This week, White Coat Black Art deconstructs the wait in emerg...why you wait in the waiting room and inside the sliding doors themselves. As I mentioned in the show, the triage nurse at the front door to the ED assigns you a priority of 1 to 5 based on how sick you are. Ones and Twos (for example, people in cardiac arrest, with severe breathing problems, or unconscious) get in pretty much right away. Fours and fives are people with fairly minor problems.
It's the 'three's' that I worry about. These are people with urgent problems that aren't immediately life threatening....things like appendicitis, a tubal pregnancy or a bowel blockage. Threes are supposed to be brought in fairly quickly, yet overcrowding and lack of beds mean they often wait far longer to be seen by a doctor than they should. I've seen patients with appendicitis whose appendix burst while they were in the waiting room. I've also seen women with a tubal pregnancy that burst while they waited.
All the more reason why you should check out our interview on this week's show with two experienced triage nurses who work in Calgary. Triage nurses not only assess you at the front door; they keep reassessing you to make sure you're stable while you wait. And they do that while taking verbal and sometimes physical abuse from angry patients. I wouldn't want their job. I'm amazed they do it as well as they do!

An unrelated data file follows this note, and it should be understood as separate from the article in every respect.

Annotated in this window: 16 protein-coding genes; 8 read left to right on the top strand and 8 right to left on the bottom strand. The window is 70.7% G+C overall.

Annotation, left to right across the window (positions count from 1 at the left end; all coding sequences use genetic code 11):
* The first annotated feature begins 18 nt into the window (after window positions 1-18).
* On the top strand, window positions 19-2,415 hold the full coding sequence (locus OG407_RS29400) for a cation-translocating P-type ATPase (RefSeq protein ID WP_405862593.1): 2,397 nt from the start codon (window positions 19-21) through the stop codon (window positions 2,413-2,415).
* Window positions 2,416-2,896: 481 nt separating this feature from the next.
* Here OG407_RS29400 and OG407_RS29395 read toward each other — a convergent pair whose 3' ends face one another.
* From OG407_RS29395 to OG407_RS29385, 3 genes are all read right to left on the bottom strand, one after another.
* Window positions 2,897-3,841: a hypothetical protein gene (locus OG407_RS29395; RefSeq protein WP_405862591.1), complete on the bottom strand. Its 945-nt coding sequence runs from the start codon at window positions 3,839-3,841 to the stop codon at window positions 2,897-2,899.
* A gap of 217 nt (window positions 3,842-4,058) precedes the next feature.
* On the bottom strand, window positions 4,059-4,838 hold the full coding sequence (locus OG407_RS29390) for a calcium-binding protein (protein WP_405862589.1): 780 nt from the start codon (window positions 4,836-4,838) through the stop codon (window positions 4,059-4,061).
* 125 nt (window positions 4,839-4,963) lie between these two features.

Here's some take home advice. Next time you seek treatment in emerg, and you're asked to take a seat, ask the triage nurse what number you've been assigned. If you're a three, keep asking the nurse when you're going to be brought it, especially if you're feeling sicker. Just do it nicely!
In the weeks to come, we'll visit the emergency department at Hotel Dieu Grace Hospital in Windsor, Ontario, to show you the innovative things they're doing to shorten the wait.
Next week, we look at a very uncomfortable subject for people on the inside of medicine: how to deal with incompetent doctors. If you have an opinion on the subject, check out our latest question. That's medicine -- on my side of the gurney!